I don’t know how on earth I’m managing to do this, but it seems that I’m adding on stitches without knowing it. The scarf I began this week started out really thin at around 25 stitches. I counted yesterday, and I ended up at 40. I thought maybe I was accidentally poking the needle down the middle of the yarn, splitting it into two different pieces, but I started a sample piece and paid close attention … and I’m still doing it.
Any ideas how or why, and how to stop doing it? :rollseyes:
When you are starting a row, make absolutely sure that you are not passing the working yarn over the needle before you start knitting. This will create an extra ‘stitch’ and it’s very easy to do and not even realize you are doing it.
Knitqueen is right. If you see that you are getting a loop at the end, that’s probably what you are doing. Make sure the yarn does not wrap around the needle on the first stitch.
Also, if you’re switching between knit and purl anywhere in the pattern, you might be creating yarn-over increases accidentally by not having the yarn in the right position for the stitch you are making (in back for knit, in front for purl.)
You can knit you first stitch, but make sure the yarn is hanging down in back of the right needle before you knit or is hanging in front of the needle before you purl. Watch to make sure it doesn’t wrap around the shaft of the needle as you make that first stitch.
Slipping won’t help if your yarn is coming around the needle for the second stitch.
here’s the problem, when you do knit stitches the yarn is hanging down in the back. when you turn it, it is now in front. if you move it to the back by pulling it up over the needle that first stitch will look like there are two stitches that need to be knit. you have to make sure that after you turn it that you bring the yarn back by going UNDER the needle so that extra stitch doesn’t appear there. same thing with bringing it to the front when purling. has to go under.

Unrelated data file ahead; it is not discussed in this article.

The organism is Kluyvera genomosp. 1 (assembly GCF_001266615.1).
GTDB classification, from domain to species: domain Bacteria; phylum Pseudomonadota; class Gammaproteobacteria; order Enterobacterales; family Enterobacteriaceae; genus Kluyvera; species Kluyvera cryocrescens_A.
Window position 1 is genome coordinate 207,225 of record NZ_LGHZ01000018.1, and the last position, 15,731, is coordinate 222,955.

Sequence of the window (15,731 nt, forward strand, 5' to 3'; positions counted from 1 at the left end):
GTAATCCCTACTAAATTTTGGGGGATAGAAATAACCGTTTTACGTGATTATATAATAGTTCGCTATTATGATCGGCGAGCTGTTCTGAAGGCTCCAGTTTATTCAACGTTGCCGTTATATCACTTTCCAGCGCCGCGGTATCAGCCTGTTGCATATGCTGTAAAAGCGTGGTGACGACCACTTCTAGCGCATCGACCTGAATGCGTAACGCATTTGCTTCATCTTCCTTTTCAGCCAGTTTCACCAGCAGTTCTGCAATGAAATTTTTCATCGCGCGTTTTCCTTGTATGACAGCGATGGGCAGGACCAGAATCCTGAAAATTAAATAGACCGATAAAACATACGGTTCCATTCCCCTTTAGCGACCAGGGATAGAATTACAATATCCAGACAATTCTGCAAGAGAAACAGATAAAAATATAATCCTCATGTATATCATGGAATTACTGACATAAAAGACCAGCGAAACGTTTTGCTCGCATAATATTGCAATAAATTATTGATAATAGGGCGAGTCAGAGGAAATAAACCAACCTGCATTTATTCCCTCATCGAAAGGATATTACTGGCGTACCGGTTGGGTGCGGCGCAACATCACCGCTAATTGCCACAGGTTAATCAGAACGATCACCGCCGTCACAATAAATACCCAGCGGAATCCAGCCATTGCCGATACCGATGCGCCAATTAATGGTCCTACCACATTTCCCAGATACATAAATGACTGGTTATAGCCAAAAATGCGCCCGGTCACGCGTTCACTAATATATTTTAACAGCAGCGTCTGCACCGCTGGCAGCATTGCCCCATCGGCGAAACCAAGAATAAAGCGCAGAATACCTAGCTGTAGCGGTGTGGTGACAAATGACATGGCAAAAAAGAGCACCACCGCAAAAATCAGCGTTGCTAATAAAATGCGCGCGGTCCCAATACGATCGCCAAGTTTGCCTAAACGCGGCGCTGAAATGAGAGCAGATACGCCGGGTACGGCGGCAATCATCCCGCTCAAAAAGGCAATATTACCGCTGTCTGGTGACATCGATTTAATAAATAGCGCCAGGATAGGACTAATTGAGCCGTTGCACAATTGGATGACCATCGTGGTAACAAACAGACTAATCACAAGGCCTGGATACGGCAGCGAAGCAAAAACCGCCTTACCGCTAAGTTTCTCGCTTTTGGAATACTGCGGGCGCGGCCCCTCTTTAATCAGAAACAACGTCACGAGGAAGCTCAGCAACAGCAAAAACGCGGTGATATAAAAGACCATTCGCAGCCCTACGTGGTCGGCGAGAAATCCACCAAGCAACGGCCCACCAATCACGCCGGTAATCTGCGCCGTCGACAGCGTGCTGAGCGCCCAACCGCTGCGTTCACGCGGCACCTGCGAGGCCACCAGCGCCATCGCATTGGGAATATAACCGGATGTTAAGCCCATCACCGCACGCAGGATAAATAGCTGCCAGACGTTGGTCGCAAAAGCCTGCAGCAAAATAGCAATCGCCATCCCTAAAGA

if you stop and just play with that first stitch you will see what we are talking about. Before you do anything pull your yarn up over and look to see what happens to that first stitch on the needle, then pull it down under. you will see that extra “leg” when you pull it over. THAT is the extra stitch you are likely knitting.
I’m a semi-beginner and need to know what to do when I’m supposed to have 63 stitches in the row and I end up with 64 after knitting a few rows. I really don’t want to start over! Can I just go over two stitches at the beginning or end of the row? The pattern is k3, p3 for the entire shawl.
I am having the exact same extra stitches problem…I read the replies and still can’t figure it out. I have been practicing a square that started with 15 stitches and a few rows later I have 20 stitches, and they keep increasing. I’ve watched the cast-on and knit stitch videos and seem to be doing them correctly. The only weird part is that after I cast-on, and then knit another row (starting my 3rd row) my yarn is in the wrong place. There’s no way for the first stitch to wrap around the back counter-clockwise…it has to go over the front clockwise or wrap around twice (if that makes sense!). So when I look at my needle with the working part to the right, the working yarn is going out the back to the left instead of to the right. Any suggestions?
I’m having a little trouble picturing exactly what’s happening. But if you think the problem is at your first stitch and where the yarn is, you may be wrapping the yarn around the shaft of the right needle, making an extra stitch there. If there’s loop at the end of the row, that might be it.
Before you put your needle in for the first stitch, make sure the yarn is behind both needles for knit or in front of both needles for purl.
If this isn’t the problem, is there any way you can post a picture?
I’ll have to keep practising a bit and see if the problem is fixed or not. I think I was wrapping my yarn over the top on the first stitch because I would have that extra loop at the end of my row. :oops:
I think I figured out how to avoid it thanks to your helpful tips and the simple project video!
Thank you so much for your help…I’ll let you know if it works or not!